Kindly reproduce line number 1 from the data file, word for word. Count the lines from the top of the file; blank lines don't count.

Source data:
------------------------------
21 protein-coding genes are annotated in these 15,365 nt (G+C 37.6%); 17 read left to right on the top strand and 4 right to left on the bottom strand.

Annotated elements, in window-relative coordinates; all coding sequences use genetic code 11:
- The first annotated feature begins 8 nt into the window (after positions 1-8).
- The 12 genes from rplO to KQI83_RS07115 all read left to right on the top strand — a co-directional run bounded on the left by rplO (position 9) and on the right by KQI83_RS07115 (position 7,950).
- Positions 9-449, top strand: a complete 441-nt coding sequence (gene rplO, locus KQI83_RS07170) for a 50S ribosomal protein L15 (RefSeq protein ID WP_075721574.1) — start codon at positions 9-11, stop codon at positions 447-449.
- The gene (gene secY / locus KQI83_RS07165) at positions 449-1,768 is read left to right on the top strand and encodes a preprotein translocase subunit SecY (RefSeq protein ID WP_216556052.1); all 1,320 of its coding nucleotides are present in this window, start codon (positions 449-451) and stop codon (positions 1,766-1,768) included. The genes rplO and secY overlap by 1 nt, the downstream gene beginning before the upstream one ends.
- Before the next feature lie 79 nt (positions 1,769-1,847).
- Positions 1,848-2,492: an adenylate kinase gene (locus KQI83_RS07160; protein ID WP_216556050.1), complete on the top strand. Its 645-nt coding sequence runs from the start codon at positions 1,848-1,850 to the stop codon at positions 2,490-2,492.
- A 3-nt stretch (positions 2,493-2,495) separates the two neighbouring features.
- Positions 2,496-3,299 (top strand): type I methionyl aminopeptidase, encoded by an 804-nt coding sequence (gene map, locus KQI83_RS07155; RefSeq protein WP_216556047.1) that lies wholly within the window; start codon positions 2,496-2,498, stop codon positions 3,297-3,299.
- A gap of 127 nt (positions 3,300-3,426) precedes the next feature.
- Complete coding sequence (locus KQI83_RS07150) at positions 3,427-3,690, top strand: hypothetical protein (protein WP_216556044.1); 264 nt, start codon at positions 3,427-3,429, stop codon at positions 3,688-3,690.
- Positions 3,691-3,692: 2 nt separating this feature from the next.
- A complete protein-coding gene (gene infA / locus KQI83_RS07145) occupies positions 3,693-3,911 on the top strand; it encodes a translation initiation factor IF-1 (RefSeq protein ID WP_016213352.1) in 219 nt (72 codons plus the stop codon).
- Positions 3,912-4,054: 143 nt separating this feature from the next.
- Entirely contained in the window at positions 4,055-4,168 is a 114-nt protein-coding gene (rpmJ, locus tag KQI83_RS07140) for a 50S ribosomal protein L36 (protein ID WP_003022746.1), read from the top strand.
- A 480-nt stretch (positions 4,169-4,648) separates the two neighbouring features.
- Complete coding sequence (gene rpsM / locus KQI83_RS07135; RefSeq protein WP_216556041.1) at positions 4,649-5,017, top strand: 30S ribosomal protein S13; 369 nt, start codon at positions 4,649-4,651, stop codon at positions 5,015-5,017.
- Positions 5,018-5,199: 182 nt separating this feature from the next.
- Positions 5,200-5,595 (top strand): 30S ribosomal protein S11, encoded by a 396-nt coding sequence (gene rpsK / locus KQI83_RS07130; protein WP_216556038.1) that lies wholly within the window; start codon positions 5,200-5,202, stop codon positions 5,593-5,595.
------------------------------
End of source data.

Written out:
21 protein-coding genes are annotated in these 15,365 nt (G+C 37.6%); 17 read left to right on the top strand and 4 right to left on the bottom strand.